Table 1: Personal characteristics of secondary schoolgirls participated in the study (n = 180). Frequency Percentage Age (years) 15 10 5.6 16 59 32.8 17 71 39.4 18 32 17.8 19 8 4.4 Mean[+ or -]SD 16.83[+ or -]0.94 Nationality Saudi 172 95.6 Non-Saudi 8 4.4 Family size [less than or equal to]5 32 17.8 6-9 132 73.3 >9 16 8.9 Birth order First 41 22.8 Second-third 65 36.1 More than third 74 41.1 Figure 1: Prevalence of eating disorders among secondary schoolgirls, Al-Iskan sector, Makkah (n = 180). Yes 47,26.1% No 133,73.9% Note: Table made from pie chart. Figure 2: Distribution of secondary schoolgirls according to their body mass index. Underweight 34,18.9% Normal 111,61.7% Overweight 21,11.7% Obese 14,7.8% Note: Table made from pie chart. Table 2: Believes of secondary schoolgirls regarding their body weight and shape Statements Always, N (%) Often, N (%) Are you satisfied with 42 (23.3) 38 (21.1) your current weight? Are you satisfied with 47 (26.1) 39 (21.7) your current body shape? Are you confident 98 (54.4) 38 (21.1) regarding your external appearance? Do you believe that others 20 (11.1) 28 (15.6) comparing you with others slimmer? Do you believe that others 14 (7.8) 21 (11.7) press on you to be slimmer? Do you believe that the 34 (18.9) 32 (17.8) media has an impact on your effort towards slimness? Do you believe that 51 (28.3) 36 (20.0) the world fashion and style has a role in your trial to lose weight? Statements Sometimes, N (%) Rarely, N (%) Are you satisfied with 46 (25.6) 11 (6.1) your current weight? Are you satisfied with 40 (22.2) 26 (14.4) your current body shape? Are you confident 32 (17.8) 7 (3.9) regarding your external appearance? Do you believe that others 26 (14.4) 34 (18.9) comparing you with others slimmer? Do you believe that others 21 (11.7) 28 (15.6) press on you to be slimmer? Do you believe that the 44 (24.4) 22 (12.2) media has an impact on your effort towards slimness? Do you believe that 36 (20.0) 23 (12.8) the world fashion and style has a role in your trial to lose weight? Statements Never, N (%) Are you satisfied with 43 (23.9) your current weight? Are you satisfied with 28 (15.6) your current body shape? Are you confident 5 (2.8) regarding your external appearance? Do you believe that others 72 (40.0) comparing you with others slimmer? Do you believe that others 96 (53.3) press on you to be slimmer? Do you believe that the 48 (26.7) media has an impact on your effort towards slimness? Do you believe that 34 (18.9) the world fashion and style has a role in your trial to lose weight? Table 3: Association between female schoolgirls' characteristics and disordered eating attitudes Eating disorders p-Value No, N = 133 Yes, N = 47 Nationality Saudi (n = 172) 127 (73.8) 45 (26.2) Non-Saudi (n = 8) 6 (75.0) 2 (25.0) 0.652 Age (years)(mean[+ or -]SD) 16.9[+ or -]1 16.7[+ or -]0.8 0.153 Family size [less than or equal to] 5 (n = 32) 26 (81.2) 6 (18.8) 6-9 (n = 132) 97 (73.5) 35 (26.5) >9 (n = 16) 10 (62.5) 6 (37.5) 0.371 Birth order First (n = 41) 31 (75.6) 10 (24.4) 2-3 (n = 65) 46 (70.8) 19 (29.2) >3 (n = 74) 56 (75.7) 18 (24.3) 0.774 Age at menarche (years) [less than or equal to]11 (n = 17) 13 (76.5) 4 (23.5) 12-13 (n = 117) 85 (72.6) 32 (27.4) >13 (n = 46) 35 (76.1) 11 (23.9) 0.875 Body mass index Underweight 24 (70.6) 10 (29.4) (n = 34) Normal (n = 111) 81 (73.0) 30 (27.0) Overweight (n = 21) 15 (71.4) 6 (28.6) Obese (n = 14) 13 (92.9) 1 (7.1) 0.405 Table 4: Association between students' believes and disordered eating attitudes Eating disorders No, N = 133, N (%) Yes, N = 47, N (%) Satisfaction with current weight Always (n = 42) 31 (73.8) 11 (26.2) Often (n = 38) 28 (73.7) 10 (26.3) Sometimes (n = 46) 33 (71.7) 13 (28.3) Rarely (n = 11) 11 (100) 0 (0.0) Never (n = 43) 30 (69.8) 13 (30.2) Satisfaction with current body shape Always (n = 47) 38 (80.9) 9 (19.1) Often (n = 39) 29 (74.4) 10 (25.6) Sometimes (n = 40) 31 (77.5) 9 (22.5) Rarely (n = 26) 18 (69.2) 8 (30.8) Never (n = 28) 17 (60.7) 11 (39.3) Confidence regarding external appearance Always (n = 98) 74 (75.5) 24 (24.5) Often (n = 38) 29 (76.3) 9 (23.7) Sometimes (n = 32) 21 (65.6) 11 (34.4) Rarely (n = 7) 4 (57.1) 3 (42.9) Never (n = 5) 5 (100) 0 (0.0) Believing that others comparing you with slimmer people Always (n = 20) 11 (55.0) 9 (45.0) Often (n = 28) 19 (67.9) 9 (32.1) Sometimes (n = 26) 20 (76.9) 6 (23.1) Rarely (n = 34) 26 (76.5) 8 (23.5) Never (n = 72) 57 (79.2) 15 (20.8) Believing that others press on you to be slimmer Always (n = 14) 8 (57.1) 6 (42.9) Often (n = 21) 15 (71.4) 6 (28.6) Sometimes (n = 21) 16 (76.2) 5 (23.8) Rarely (n = 28) 22 (78.6) 6 (21.4) Never (n = 96) 72 (75.0) 24 (25.0) Believing that the media has an impact on your effort towards slimness Always (n = 34) 19 (55.9) 15 (44.1) Often (n = 42) 28 (87.5) 4 (12.5) Sometimes (n = 44) 30 (68.2) 14 (31.8) Rarely (n = 22) 18 (81.8) 4 (18.2) Never (n = 48) 38 (79.2) 10 (20.8) Believing that the world fashion and style has a role in your trial to lose weight Always (n = 51) 31 (60.8) 20 (39.2) Often (n = 36) 26 (72.2) 10 (27.8) Sometimes (n = 36) 31 (86.1) 5 (13.9) Rarely (n = 23) 17 (73.9) 6 (26.1) Never (n = 34) 28 (82.4) 6 (17.6) [chi square] p-Value Satisfaction with current weight Always (n = 42) Often (n = 38) Sometimes (n = 46) Rarely (n = 11) Never (n = 43) 0.004 0.951 Satisfaction with current body shape Always (n = 47) Often (n = 39) Sometimes (n = 40) Rarely (n = 26) Never (n = 28) 3.45 0.063 Confidence regarding external appearance Always (n = 98) Often (n = 38) Sometimes (n = 32) Rarely (n = 7) Never (n = 5) 0.187 0.666 Believing that others comparing you with slimmer people Always (n = 20) Often (n = 28) Sometimes (n = 26) Rarely (n = 34) Never (n = 72) 4.46 0.035 Believing that others press on you to be slimmer Always (n = 14) Often (n = 21) Sometimes (n = 21) Rarely (n = 28) Never (n = 96) 1.18 0.277 Believing that the media has an impact on your effort towards slimness Always (n = 34) Often (n = 42) Sometimes (n = 44) Rarely (n = 22) Never (n = 48) 10.94 0.027 Believing that the world fashion and style has a role in your trial to lose weight Always (n = 51) Often (n = 36) Sometimes (n = 36) Rarely (n = 23) Never (n = 34) 5.19 0.023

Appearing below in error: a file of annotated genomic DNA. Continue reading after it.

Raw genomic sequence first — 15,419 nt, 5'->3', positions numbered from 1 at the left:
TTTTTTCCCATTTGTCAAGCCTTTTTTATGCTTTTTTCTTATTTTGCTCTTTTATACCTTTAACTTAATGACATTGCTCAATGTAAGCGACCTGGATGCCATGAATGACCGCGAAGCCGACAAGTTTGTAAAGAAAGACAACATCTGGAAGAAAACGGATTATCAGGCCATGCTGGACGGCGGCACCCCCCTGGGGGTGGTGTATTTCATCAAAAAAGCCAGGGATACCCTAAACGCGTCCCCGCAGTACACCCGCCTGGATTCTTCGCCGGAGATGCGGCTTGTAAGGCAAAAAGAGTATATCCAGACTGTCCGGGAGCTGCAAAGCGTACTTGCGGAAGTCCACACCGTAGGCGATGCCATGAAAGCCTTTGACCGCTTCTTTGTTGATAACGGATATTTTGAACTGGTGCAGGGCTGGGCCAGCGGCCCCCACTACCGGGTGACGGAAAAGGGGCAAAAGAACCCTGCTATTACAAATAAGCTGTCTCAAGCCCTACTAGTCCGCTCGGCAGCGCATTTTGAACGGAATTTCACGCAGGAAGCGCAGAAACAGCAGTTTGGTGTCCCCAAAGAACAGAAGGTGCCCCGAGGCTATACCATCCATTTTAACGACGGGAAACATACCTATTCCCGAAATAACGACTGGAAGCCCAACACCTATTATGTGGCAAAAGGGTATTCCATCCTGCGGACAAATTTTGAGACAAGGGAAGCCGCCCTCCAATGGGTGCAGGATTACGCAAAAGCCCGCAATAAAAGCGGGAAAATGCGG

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|Title Annotation:||Research Article|
|Author:||Allihaibi, Malak M.|
|Publication:||International Journal of Medical Science and Public Health|
|Date:||Jul 1, 2015|